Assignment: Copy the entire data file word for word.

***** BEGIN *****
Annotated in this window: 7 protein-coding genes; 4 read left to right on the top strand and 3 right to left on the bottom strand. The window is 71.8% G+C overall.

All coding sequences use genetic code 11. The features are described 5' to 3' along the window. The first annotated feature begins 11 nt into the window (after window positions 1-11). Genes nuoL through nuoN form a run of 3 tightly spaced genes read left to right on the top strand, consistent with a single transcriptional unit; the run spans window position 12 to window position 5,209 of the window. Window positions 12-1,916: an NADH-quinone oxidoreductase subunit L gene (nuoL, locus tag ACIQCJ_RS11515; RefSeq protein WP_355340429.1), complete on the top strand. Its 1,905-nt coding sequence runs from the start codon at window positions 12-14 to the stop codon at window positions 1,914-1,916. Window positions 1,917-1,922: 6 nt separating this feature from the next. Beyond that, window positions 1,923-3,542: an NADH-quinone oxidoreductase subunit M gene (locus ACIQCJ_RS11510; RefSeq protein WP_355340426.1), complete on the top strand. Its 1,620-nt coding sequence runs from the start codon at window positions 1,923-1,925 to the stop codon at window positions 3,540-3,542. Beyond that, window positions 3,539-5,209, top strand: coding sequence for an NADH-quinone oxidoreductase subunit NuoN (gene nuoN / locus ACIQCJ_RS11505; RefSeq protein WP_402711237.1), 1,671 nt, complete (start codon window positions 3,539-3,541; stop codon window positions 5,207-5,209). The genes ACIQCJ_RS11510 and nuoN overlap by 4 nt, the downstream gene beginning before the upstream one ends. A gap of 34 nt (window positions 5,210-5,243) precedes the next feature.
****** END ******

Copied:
Annotated in this window: 7 protein-coding genes; 4 read left to right on the top strand and 3 right to left on the bottom strand. The window is 71.8% G+C overall.

All coding sequences use genetic code 11. The features are described 5' to 3' along the window. The first annotated feature begins 11 nt into the window (after window positions 1-11). Genes nuoL through nuoN form a run of 3 tightly spaced genes read left to right on the top strand, consistent with a single transcriptional unit; the run spans window position 12 to window position 5,209 of the window. Window positions 12-1,916: an NADH-quinone oxidoreductase subunit L gene (nuoL, locus tag ACIQCJ_RS11515; RefSeq protein WP_355340429.1), complete on the top strand. Its 1,905-nt coding sequence runs from the start codon at window positions 12-14 to the stop codon at window positions 1,914-1,916. Window positions 1,917-1,922: 6 nt separating this feature from the next. Beyond that, window positions 1,923-3,542: an NADH-quinone oxidoreductase subunit M gene (locus ACIQCJ_RS11510; RefSeq protein WP_355340426.1), complete on the top strand. Its 1,620-nt coding sequence runs from the start codon at window positions 1,923-1,925 to the stop codon at window positions 3,540-3,542. Beyond that, window positions 3,539-5,209, top strand: coding sequence for an NADH-quinone oxidoreductase subunit NuoN (gene nuoN / locus ACIQCJ_RS11505; RefSeq protein WP_402711237.1), 1,671 nt, complete (start codon window positions 3,539-3,541; stop codon window positions 5,207-5,209). The genes ACIQCJ_RS11510 and nuoN overlap by 4 nt, the downstream gene beginning before the upstream one ends. A gap of 34 nt (window positions 5,210-5,243) precedes the next feature.